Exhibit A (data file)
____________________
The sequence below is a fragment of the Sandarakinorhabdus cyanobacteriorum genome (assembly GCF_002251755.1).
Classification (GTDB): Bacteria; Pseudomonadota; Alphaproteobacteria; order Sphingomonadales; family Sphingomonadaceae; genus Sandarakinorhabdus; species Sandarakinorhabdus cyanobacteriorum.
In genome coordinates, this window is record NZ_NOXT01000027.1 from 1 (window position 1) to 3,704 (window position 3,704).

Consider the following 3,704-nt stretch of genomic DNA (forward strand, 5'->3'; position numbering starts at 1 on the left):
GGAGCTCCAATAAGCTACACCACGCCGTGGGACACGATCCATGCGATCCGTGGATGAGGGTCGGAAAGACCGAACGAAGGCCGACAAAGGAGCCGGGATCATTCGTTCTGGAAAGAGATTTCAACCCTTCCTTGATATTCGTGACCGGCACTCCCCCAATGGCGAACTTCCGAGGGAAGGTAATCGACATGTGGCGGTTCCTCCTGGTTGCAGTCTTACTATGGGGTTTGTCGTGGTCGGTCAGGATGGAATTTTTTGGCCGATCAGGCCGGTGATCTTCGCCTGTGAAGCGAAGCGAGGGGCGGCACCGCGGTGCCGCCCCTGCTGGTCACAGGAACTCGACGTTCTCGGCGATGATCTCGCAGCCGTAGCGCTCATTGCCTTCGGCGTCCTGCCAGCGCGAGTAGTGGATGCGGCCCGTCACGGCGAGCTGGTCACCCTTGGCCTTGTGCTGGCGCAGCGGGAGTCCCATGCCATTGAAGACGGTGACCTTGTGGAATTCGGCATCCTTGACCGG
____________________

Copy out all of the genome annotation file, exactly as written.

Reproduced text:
The sequence below is a fragment of the Sandarakinorhabdus cyanobacteriorum genome (assembly GCF_002251755.1).
Classification (GTDB): Bacteria; Pseudomonadota; Alphaproteobacteria; order Sphingomonadales; family Sphingomonadaceae; genus Sandarakinorhabdus; species Sandarakinorhabdus cyanobacteriorum.
In genome coordinates, this window is record NZ_NOXT01000027.1 from 1 (window position 1) to 3,704 (window position 3,704).

Consider the following 3,704-nt stretch of genomic DNA (forward strand, 5'->3'; position numbering starts at 1 on the left):
GGAGCTCCAATAAGCTACACCACGCCGTGGGACACGATCCATGCGATCCGTGGATGAGGGTCGGAAAGACCGAACGAAGGCCGACAAAGGAGCCGGGATCATTCGTTCTGGAAAGAGATTTCAACCCTTCCTTGATATTCGTGACCGGCACTCCCCCAATGGCGAACTTCCGAGGGAAGGTAATCGACATGTGGCGGTTCCTCCTGGTTGCAGTCTTACTATGGGGTTTGTCGTGGTCGGTCAGGATGGAATTTTTTGGCCGATCAGGCCGGTGATCTTCGCCTGTGAAGCGAAGCGAGGGGCGGCACCGCGGTGCCGCCCCTGCTGGTCACAGGAACTCGACGTTCTCGGCGATGATCTCGCAGCCGTAGCGCTCATTGCCTTCGGCGTCCTGCCAGCGCGAGTAGTGGATGCGGCCCGTCACGGCGAGCTGGTCACCCTTGGCCTTGTGCTGGCGCAGCGGGAGTCCCATGCCATTGAAGACGGTGACCTTGTGGAATTCGGCATCCTTGACCGG